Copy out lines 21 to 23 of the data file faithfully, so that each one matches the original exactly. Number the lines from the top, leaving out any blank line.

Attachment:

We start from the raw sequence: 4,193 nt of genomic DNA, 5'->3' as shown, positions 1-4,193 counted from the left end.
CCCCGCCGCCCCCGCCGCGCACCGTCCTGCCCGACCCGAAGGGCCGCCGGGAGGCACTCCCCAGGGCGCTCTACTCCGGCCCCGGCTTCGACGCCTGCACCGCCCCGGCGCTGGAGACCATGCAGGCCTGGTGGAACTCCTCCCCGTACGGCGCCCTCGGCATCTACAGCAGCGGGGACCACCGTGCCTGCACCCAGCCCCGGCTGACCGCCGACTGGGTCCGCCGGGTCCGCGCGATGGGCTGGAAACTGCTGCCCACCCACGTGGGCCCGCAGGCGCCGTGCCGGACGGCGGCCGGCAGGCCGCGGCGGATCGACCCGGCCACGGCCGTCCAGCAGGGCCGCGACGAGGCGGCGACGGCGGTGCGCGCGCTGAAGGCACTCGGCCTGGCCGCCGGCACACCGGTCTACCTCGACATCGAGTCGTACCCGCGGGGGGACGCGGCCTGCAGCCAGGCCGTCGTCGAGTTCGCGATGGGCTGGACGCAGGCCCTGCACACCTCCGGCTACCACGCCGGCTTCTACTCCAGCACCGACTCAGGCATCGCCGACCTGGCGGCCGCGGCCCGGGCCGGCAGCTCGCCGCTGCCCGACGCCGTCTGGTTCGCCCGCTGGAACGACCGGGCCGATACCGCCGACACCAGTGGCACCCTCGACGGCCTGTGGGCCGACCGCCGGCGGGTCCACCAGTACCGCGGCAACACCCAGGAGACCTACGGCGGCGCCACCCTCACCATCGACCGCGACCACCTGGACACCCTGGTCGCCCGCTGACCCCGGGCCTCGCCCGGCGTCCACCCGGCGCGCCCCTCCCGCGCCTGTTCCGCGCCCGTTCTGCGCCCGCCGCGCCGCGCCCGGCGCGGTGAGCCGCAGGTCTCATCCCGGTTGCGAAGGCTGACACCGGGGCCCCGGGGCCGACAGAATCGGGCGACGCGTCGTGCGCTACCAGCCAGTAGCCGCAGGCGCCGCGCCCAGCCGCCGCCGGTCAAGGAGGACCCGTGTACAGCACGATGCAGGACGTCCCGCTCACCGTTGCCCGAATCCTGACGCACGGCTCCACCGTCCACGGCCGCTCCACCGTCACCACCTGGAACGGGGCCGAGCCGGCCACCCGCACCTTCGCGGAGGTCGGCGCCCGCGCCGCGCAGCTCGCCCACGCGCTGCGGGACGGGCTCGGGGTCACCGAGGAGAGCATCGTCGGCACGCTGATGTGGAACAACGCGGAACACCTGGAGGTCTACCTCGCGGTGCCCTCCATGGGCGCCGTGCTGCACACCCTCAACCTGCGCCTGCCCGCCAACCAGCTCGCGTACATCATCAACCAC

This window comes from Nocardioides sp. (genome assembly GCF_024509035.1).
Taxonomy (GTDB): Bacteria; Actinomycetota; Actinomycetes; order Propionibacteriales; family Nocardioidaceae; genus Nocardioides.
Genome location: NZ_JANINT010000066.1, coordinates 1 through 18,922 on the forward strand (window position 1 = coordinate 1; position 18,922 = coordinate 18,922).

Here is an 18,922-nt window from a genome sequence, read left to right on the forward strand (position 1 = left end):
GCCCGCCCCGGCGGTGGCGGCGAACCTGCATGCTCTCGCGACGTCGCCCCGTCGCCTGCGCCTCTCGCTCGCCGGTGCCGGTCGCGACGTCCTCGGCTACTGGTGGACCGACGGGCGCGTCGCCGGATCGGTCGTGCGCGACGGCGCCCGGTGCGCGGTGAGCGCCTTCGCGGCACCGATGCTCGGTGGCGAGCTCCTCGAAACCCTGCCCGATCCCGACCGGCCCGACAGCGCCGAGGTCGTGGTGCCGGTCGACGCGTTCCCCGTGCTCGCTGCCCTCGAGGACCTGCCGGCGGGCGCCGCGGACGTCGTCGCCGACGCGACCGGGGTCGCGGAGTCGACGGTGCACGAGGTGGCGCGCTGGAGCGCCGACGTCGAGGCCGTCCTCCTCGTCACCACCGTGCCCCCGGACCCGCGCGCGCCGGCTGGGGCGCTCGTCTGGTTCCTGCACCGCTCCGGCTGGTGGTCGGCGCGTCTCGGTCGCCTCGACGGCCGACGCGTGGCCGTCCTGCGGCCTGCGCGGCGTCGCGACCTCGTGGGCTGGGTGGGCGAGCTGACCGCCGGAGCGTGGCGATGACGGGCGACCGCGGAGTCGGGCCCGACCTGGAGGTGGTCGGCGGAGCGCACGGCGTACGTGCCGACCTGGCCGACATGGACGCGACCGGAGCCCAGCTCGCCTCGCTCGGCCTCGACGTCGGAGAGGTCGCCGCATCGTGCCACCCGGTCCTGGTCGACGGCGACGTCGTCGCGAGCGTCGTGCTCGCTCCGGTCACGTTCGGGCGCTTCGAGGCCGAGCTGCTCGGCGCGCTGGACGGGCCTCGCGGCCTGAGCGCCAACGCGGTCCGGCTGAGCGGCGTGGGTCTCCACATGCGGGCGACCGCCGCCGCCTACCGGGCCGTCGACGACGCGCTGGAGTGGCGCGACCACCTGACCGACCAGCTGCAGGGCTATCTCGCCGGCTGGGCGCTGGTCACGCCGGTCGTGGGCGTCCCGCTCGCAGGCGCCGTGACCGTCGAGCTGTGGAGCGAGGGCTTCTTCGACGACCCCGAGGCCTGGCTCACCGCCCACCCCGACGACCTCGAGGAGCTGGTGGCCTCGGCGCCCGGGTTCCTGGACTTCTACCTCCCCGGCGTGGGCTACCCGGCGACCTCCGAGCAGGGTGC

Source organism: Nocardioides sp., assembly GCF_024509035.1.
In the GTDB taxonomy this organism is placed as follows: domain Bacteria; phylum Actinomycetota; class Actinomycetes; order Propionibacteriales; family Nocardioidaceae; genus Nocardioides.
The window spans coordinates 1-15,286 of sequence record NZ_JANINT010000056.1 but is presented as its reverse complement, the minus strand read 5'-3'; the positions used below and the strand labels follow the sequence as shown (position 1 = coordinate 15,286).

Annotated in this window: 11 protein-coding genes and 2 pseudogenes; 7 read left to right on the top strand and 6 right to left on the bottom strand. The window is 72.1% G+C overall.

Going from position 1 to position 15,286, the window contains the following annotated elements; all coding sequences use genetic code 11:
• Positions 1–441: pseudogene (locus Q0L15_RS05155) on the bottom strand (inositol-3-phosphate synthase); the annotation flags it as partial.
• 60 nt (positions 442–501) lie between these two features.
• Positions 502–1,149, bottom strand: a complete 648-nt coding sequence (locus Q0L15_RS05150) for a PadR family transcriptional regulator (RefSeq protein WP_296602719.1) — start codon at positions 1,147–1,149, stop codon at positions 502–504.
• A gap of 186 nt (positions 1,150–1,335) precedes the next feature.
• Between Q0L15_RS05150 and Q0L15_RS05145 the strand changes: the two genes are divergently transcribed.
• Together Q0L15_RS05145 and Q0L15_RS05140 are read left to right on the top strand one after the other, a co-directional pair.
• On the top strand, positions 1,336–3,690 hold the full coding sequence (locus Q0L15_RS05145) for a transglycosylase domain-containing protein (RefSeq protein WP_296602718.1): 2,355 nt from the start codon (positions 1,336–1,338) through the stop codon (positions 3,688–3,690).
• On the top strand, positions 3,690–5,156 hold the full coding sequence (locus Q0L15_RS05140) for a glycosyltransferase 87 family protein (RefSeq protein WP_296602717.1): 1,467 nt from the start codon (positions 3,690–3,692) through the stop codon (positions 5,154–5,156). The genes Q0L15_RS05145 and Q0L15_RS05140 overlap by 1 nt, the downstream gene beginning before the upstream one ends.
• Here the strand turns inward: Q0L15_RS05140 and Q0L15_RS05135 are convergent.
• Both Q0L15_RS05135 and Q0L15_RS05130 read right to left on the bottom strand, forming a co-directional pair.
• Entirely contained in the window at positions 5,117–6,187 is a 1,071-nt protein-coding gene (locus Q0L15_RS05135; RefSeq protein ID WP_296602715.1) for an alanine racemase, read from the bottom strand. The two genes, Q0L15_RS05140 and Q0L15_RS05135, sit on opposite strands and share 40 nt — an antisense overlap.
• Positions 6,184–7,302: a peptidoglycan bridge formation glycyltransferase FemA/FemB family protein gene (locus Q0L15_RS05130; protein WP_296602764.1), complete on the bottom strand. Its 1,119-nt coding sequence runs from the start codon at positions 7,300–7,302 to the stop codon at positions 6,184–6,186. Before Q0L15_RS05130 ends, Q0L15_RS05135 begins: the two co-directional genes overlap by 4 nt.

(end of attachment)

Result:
• Here the strand turns inward: Q0L15_RS05140 and Q0L15_RS05135 are convergent.
• Both Q0L15_RS05135 and Q0L15_RS05130 read right to left on the bottom strand, forming a co-directional pair.
• Entirely contained in the window at positions 5,117–6,187 is a 1,071-nt protein-coding gene (locus Q0L15_RS05135; RefSeq protein ID WP_296602715.1) for an alanine racemase, read from the bottom strand. The two genes, Q0L15_RS05140 and Q0L15_RS05135, sit on opposite strands and share 40 nt — an antisense overlap.